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Busan, South Korea – Best Destination in Asia, according to Lonely Planet

The Thaiger

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Lonely Planet have announced their Top Ten Asian destinations for 2018. Only one entry for Thailand – Chiang Mai.

The South Korean portside city of Busan has won the top gong as the best destination in Asia 2018 by the influential travel blog. Busan is described as a “confluence of scenery, culture and cuisine.”

It’s long been domestically lauded as the country’s best beach getaway, but South Korea’s second largest city packs an eclectic offering of activities to suit all travellers

This is the third edition of Lonely Planet’s “Best in Asia” list – a list of ten destinations it rates as worthy of your tourist money from right around the Asian sphere.

The city also tops the Best in Asia list for offering travelers an “eclectic offering of activities, from hikes up to Buddhist temples and hot springs to seafood feasts at the largest fish market in the country.”

Busan is the second-largest in South Korea after Seoul.

In second spot, a surprise emerging travel destination, is Uzbekistan, with its “dreamy mosaic-clad mosques and Silk Road lore.”

“In late 2017, Uzbekistan took huge strides in opening up to tourism, announcing visa-free and e-visa schemes, new air routes and also extensions to its shiny high-speed rail network, making access to its collection of jewelled architecture and ancient cities easier than ever.”

In third place is Vietnam’s southern capital, Ho Chi Minh City – no surprise to anyone who have visited it recently.

“Aging apartment blocks are being colonised by vintage clothes stores and independent coffee shops, innovative breweries like Heart of Darkness and East West Brewing are fuelling one of the best craft beer scenes in Southeast Asia, and a selection of eclectic venues are strengthening the local music scene.”

PHOTO: Lonely Planet

Here are the top 10 destinations in the Lonely Planet “Best in Asia 2018” list…

1. Busan, South Korea

2. Uzbekistan

3. Ho Chi Minh City, Vietnam

4. Western Ghats, India

5. Nagasaki, Japan

6. Chiang Mai, Thailand

7. Lumbini, Nepal

8. Arugam Bay, Sri Lanka

9. Sichuan Province, China

10. Komodo National Park, Indonesia

For the full list visit the Lonely Planet story HERE.

- The Thaiger

If you have story ideas, a restaurant to review, an event to cover or an issue to discuss, contact The Thaiger editorial staff.

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Regional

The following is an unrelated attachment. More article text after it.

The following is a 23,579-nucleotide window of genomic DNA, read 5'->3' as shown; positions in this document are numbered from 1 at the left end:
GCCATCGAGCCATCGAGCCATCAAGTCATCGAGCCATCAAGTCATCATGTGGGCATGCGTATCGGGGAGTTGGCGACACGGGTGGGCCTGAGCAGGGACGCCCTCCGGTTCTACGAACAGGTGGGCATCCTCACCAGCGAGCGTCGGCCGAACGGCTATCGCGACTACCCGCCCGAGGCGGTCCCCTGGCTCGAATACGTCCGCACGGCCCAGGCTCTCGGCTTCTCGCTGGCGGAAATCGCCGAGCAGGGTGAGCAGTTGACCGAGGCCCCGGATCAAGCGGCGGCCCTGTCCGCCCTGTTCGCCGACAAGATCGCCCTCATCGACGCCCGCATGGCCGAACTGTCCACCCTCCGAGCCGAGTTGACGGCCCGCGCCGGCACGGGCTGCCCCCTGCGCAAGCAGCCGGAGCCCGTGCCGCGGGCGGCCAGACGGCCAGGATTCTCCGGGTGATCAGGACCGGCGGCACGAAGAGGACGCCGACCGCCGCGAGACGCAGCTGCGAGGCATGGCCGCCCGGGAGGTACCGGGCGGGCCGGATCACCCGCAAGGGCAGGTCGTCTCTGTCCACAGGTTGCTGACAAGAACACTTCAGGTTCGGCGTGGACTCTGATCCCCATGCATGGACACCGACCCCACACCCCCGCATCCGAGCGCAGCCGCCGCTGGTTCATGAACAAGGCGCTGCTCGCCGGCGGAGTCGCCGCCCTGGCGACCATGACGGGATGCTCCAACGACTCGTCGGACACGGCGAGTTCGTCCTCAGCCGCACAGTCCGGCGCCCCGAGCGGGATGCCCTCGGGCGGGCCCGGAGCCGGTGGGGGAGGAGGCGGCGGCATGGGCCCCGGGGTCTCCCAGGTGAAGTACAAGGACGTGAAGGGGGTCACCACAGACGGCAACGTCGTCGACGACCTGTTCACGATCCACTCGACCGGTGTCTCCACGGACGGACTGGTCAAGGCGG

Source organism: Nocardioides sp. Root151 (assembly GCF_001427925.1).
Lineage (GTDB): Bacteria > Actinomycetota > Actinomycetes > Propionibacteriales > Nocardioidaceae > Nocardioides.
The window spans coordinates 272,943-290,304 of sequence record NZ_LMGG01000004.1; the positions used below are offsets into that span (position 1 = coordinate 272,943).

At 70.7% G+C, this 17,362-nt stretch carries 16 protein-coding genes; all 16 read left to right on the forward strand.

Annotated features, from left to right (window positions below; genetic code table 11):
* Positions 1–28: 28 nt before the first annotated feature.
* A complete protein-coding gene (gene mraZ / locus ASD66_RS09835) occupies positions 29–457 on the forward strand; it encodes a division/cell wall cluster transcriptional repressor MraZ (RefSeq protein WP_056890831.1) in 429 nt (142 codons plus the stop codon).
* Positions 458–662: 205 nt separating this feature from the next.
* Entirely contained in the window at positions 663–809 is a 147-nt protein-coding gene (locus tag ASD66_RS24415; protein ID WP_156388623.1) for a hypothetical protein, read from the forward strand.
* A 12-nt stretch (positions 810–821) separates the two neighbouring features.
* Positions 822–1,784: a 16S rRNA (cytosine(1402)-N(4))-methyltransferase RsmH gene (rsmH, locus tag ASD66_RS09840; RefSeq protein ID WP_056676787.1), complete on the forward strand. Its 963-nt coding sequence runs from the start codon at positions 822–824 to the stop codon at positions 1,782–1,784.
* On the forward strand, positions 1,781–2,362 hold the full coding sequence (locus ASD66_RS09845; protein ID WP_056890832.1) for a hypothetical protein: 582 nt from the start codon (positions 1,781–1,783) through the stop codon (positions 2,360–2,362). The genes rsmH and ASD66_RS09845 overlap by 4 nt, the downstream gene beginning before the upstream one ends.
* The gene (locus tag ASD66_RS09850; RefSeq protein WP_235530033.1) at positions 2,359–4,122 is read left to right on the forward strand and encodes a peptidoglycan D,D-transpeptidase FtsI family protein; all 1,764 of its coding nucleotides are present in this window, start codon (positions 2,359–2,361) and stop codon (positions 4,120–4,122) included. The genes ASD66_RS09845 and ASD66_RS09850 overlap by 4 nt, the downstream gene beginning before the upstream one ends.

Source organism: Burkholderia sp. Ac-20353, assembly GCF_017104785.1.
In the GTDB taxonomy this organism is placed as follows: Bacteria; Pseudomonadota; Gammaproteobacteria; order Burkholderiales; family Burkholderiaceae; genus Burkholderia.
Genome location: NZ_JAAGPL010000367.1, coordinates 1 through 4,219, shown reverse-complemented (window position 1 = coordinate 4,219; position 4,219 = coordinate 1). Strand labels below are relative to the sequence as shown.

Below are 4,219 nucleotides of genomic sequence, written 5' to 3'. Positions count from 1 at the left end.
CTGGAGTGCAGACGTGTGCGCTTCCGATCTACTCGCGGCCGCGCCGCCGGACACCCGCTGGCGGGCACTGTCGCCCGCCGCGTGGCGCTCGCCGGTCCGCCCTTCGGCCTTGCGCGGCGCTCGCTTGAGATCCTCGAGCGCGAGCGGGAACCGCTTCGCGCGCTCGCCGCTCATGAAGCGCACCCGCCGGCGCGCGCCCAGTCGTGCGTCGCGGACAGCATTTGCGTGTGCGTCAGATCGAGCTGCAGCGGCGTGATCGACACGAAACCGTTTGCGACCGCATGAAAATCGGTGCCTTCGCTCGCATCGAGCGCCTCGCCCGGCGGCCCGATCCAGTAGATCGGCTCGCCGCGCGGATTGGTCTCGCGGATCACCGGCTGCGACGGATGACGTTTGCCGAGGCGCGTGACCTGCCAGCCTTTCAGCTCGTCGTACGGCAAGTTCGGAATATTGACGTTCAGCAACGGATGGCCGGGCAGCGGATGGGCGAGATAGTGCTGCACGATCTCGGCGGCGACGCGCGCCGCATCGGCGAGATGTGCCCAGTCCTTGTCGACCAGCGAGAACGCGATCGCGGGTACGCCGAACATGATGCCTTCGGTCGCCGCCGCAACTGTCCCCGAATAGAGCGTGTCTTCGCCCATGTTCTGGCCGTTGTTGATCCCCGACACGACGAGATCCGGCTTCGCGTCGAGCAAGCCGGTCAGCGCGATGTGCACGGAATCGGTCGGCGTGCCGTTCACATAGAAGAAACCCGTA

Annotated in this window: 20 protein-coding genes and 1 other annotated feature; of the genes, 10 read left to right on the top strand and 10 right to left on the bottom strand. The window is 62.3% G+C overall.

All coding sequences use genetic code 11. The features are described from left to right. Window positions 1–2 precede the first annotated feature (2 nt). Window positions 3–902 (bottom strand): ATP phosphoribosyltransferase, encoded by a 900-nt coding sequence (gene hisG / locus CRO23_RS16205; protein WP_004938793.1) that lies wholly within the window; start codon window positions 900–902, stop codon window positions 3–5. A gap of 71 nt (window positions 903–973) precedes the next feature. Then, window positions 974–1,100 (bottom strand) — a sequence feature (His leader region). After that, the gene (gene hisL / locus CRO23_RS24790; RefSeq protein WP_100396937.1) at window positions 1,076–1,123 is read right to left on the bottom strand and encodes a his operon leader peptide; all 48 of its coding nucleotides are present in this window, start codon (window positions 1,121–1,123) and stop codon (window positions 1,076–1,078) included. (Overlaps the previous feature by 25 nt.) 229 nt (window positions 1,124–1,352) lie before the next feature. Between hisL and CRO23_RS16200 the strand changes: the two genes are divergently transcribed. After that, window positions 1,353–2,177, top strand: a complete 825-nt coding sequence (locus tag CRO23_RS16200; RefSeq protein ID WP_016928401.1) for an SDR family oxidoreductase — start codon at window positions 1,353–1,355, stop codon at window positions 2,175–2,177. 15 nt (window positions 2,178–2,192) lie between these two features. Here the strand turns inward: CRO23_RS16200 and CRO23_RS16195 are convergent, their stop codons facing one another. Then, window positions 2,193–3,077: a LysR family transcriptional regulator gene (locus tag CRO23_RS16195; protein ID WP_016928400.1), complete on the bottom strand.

Data of 1.5 million patients stolen, including the Singapore PM

The Thaiger & The Nation

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PHOTO: Singaporean PM Lee Hsien Loong​
The personal data of 1.5 million patients, including the Singaporean PM Lee Hsien Loong​ ​and a ​few ministers, ​has been stolen. Some 160,000 people also had their outpatient prescriptions stolen.​
 
In Singapore’s worst cyber attack, hackers have stolen the personal particulars of 1.5 million patients. Of these, 160,000 people, including PM Lee Hsien Loong and a few ministers, had their outpatient prescriptions stolen as well.
 
The hackers infiltrated the computers of SingHealth, Singapore’s largest group of healthcare institutions with four hospitals, five national speciality centres and eight polyclinics. Two other polyclinics used to be under SingHealth.At a multi-ministry press conference yesterday (July 20), the authorities said PM Lee’s information was “specifically and repeatedly targeted”.
 
The 1.5 million patients had visited SingHealth’s specialist outpatient clinics and polyclinics from May 1, 2015, to July 4, 2018.Their non-medical personal data that was illegally accessed and copied included their names, IC numbers, addresses, gender, race and dates of birth.No record was tampered with and no other patient records such as diagnosis, test results and doctors’ notes were breached.
 
There was no evidence of a similar breach in the other public healthcare IT systems.Health Minister Gan Kim Yong and Minister for Communications and Information S. Iswaran both described the leak as the most serious, unprecedented breach of personal data in Singapore.
 
Read the rest of the story HERE.

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Regional

“Myanmar must be held accountable” – Fortify Rights Report

The Thaiger & The Nation

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The Fortify Rights report is out. It names names and specifies responsibilities for the ongoing persecution of Myanmar’s Rohingya. The Nation’s Wasamon Audjarint and Sandy Leegumjorn compile this report about the document and its implications for Myanmar’s military.

The international community must hold Myanmar accountable for the military-planned genocide of the Rohingya minority, a report unveiled yesterday said, describing the killings as “extensively and systematically planned”.